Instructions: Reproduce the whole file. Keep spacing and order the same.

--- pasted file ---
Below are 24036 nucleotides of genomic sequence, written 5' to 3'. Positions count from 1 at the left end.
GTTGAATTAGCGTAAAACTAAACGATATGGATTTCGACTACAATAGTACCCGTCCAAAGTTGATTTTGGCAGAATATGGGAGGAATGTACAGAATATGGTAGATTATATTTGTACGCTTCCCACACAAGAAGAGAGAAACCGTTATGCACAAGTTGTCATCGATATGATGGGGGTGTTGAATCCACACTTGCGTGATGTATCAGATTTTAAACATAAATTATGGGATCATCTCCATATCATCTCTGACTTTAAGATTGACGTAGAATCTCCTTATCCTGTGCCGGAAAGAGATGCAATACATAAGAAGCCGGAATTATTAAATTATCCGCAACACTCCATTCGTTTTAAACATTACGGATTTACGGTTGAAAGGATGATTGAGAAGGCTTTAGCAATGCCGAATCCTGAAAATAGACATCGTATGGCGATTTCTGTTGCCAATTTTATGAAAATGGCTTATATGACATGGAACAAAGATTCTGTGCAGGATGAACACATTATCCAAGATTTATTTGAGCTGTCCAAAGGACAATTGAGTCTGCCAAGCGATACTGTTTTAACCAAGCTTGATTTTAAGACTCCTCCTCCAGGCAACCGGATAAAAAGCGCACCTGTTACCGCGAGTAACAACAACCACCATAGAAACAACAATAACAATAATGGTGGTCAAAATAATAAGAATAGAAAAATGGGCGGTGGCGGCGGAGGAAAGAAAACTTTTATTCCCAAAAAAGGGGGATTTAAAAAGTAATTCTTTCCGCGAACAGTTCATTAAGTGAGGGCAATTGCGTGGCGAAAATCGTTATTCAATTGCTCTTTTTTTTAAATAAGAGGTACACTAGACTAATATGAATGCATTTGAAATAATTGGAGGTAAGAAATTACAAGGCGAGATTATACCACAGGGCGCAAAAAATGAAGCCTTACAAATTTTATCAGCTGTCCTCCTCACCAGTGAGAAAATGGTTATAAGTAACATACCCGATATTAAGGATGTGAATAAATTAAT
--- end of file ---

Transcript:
Below are 24036 nucleotides of genomic sequence, written 5' to 3'. Positions count from 1 at the left end.
GTTGAATTAGCGTAAAACTAAACGATATGGATTTCGACTACAATAGTACCCGTCCAAAGTTGATTTTGGCAGAATATGGGAGGAATGTACAGAATATGGTAGATTATATTTGTACGCTTCCCACACAAGAAGAGAGAAACCGTTATGCACAAGTTGTCATCGATATGATGGGGGTGTTGAATCCACACTTGCGTGATGTATCAGATTTTAAACATAAATTATGGGATCATCTCCATATCATCTCTGACTTTAAGATTGACGTAGAATCTCCTTATCCTGTGCCGGAAAGAGATGCAATACATAAGAAGCCGGAATTATTAAATTATCCGCAACACTCCATTCGTTTTAAACATTACGGATTTACGGTTGAAAGGATGATTGAGAAGGCTTTAGCAATGCCGAATCCTGAAAATAGACATCGTATGGCGATTTCTGTTGCCAATTTTATGAAAATGGCTTATATGACATGGAACAAAGATTCTGTGCAGGATGAACACATTATCCAAGATTTATTTGAGCTGTCCAAAGGACAATTGAGTCTGCCAAGCGATACTGTTTTAACCAAGCTTGATTTTAAGACTCCTCCTCCAGGCAACCGGATAAAAAGCGCACCTGTTACCGCGAGTAACAACAACCACCATAGAAACAACAATAACAATAATGGTGGTCAAAATAATAAGAATAGAAAAATGGGCGGTGGCGGCGGAGGAAAGAAAACTTTTATTCCCAAAAAAGGGGGATTTAAAAAGTAATTCTTTCCGCGAACAGTTCATTAAGTGAGGGCAATTGCGTGGCGAAAATCGTTATTCAATTGCTCTTTTTTTTAAATAAGAGGTACACTAGACTAATATGAATGCATTTGAAATAATTGGAGGTAAGAAATTACAAGGCGAGATTATACCACAGGGCGCAAAAAATGAAGCCTTACAAATTTTATCAGCTGTCCTCCTCACCAGTGAGAAAATGGTTATAAGTAACATACCCGATATTAAGGATGTGAATAAATTAAT